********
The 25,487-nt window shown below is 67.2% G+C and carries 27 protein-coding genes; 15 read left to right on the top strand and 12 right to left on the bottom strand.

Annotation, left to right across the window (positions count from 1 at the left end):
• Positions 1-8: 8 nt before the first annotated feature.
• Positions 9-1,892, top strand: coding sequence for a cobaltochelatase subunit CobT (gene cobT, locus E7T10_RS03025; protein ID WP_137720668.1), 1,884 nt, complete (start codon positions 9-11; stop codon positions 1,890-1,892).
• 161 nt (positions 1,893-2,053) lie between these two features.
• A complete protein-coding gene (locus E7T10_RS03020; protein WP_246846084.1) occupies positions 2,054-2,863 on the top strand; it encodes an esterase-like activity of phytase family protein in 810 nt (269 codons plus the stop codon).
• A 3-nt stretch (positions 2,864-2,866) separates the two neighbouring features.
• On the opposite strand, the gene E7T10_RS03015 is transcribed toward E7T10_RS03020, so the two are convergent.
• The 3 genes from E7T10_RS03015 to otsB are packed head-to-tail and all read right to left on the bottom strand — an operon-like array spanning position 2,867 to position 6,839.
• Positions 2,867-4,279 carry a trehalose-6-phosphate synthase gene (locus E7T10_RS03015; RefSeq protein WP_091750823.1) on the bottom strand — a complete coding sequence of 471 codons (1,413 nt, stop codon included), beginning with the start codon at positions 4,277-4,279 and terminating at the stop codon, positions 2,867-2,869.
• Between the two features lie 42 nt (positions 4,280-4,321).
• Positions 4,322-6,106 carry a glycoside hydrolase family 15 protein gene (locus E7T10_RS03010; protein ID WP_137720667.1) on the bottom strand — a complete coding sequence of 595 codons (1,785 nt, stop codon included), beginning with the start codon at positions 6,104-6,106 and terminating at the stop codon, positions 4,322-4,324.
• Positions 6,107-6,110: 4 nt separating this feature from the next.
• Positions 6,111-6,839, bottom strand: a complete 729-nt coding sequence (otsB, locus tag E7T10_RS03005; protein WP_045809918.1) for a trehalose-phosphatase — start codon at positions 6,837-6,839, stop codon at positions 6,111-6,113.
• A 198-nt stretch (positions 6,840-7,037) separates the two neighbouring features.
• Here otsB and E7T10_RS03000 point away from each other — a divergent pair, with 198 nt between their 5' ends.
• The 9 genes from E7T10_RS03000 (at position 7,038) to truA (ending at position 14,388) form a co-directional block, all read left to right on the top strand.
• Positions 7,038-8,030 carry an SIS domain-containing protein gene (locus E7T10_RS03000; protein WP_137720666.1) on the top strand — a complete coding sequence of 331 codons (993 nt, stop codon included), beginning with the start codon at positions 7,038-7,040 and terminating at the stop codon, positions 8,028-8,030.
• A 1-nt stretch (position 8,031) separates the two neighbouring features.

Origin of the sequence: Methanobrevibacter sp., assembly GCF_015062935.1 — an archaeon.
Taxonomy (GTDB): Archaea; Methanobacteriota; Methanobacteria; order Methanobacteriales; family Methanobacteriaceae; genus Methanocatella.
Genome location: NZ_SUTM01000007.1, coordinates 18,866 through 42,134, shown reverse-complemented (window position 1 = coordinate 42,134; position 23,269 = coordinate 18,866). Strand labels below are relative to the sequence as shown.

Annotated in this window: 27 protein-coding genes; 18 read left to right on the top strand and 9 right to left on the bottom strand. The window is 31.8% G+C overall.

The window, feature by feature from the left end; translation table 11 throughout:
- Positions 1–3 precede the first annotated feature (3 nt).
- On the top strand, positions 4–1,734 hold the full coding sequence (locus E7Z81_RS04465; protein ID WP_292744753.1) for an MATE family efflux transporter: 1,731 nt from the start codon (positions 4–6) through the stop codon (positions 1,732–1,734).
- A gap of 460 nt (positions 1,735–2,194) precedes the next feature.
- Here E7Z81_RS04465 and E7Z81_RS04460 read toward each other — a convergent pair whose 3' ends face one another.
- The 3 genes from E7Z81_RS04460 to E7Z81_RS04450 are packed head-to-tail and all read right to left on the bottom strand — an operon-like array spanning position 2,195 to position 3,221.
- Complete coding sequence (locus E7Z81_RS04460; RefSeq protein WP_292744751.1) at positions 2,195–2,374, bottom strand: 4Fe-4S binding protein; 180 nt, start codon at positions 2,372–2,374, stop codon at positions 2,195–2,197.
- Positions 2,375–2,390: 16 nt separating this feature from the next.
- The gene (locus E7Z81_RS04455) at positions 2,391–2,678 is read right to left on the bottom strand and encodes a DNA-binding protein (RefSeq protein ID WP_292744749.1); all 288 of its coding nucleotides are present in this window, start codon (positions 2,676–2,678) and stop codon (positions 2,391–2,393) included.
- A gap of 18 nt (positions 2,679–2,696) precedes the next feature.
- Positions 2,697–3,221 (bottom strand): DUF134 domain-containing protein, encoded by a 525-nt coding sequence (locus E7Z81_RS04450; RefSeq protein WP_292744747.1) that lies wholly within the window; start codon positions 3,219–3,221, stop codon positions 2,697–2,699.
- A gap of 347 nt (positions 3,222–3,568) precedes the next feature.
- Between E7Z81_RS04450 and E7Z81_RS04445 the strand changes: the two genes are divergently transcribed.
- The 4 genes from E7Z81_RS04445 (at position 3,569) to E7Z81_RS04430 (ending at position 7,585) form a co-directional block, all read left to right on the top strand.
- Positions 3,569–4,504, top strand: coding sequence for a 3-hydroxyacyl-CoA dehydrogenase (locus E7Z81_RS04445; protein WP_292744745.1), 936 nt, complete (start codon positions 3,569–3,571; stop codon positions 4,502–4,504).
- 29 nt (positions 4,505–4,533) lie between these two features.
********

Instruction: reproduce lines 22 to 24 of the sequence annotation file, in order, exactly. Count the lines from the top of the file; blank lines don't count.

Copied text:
Genome location: NZ_SUTM01000007.1, coordinates 18,866 through 42,134, shown reverse-complemented (window position 1 = coordinate 42,134; position 23,269 = coordinate 18,866). Strand labels below are relative to the sequence as shown.

Annotated in this window: 27 protein-coding genes; 18 read left to right on the top strand and 9 right to left on the bottom strand. The window is 31.8% G+C overall.

The window, feature by feature from the left end; translation table 11 throughout: